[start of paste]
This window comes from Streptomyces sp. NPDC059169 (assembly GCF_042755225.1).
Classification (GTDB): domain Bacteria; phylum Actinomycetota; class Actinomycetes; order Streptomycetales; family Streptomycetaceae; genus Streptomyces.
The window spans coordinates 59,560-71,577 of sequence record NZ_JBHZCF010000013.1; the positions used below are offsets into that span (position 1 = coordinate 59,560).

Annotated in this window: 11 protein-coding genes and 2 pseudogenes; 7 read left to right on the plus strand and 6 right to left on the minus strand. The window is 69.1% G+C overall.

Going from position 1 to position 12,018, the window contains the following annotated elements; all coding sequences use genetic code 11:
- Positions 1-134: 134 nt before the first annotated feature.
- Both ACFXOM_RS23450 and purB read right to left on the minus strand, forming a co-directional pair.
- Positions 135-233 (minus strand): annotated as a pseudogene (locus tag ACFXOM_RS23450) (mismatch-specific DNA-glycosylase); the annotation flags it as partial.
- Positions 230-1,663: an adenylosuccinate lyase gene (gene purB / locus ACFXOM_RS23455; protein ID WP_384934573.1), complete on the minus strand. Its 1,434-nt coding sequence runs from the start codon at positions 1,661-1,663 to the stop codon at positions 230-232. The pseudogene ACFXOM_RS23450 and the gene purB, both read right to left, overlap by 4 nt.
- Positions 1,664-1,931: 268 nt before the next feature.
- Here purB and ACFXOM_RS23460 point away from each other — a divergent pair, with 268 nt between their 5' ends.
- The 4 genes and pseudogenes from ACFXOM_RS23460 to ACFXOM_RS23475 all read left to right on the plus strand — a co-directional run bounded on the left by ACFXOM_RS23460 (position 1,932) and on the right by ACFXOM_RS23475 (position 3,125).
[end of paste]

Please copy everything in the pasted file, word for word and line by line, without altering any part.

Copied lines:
This window comes from Streptomyces sp. NPDC059169 (assembly GCF_042755225.1).
Classification (GTDB): domain Bacteria; phylum Actinomycetota; class Actinomycetes; order Streptomycetales; family Streptomycetaceae; genus Streptomyces.
The window spans coordinates 59,560-71,577 of sequence record NZ_JBHZCF010000013.1; the positions used below are offsets into that span (position 1 = coordinate 59,560).

Annotated in this window: 11 protein-coding genes and 2 pseudogenes; 7 read left to right on the plus strand and 6 right to left on the minus strand. The window is 69.1% G+C overall.

Going from position 1 to position 12,018, the window contains the following annotated elements; all coding sequences use genetic code 11:
- Positions 1-134: 134 nt before the first annotated feature.
- Both ACFXOM_RS23450 and purB read right to left on the minus strand, forming a co-directional pair.
- Positions 135-233 (minus strand): annotated as a pseudogene (locus tag ACFXOM_RS23450) (mismatch-specific DNA-glycosylase); the annotation flags it as partial.
- Positions 230-1,663: an adenylosuccinate lyase gene (gene purB / locus ACFXOM_RS23455; protein ID WP_384934573.1), complete on the minus strand. Its 1,434-nt coding sequence runs from the start codon at positions 1,661-1,663 to the stop codon at positions 230-232. The pseudogene ACFXOM_RS23450 and the gene purB, both read right to left, overlap by 4 nt.
- Positions 1,664-1,931: 268 nt before the next feature.
- Here purB and ACFXOM_RS23460 point away from each other — a divergent pair, with 268 nt between their 5' ends.
- The 4 genes and pseudogenes from ACFXOM_RS23460 to ACFXOM_RS23475 all read left to right on the plus strand — a co-directional run bounded on the left by ACFXOM_RS23460 (position 1,932) and on the right by ACFXOM_RS23475 (position 3,125).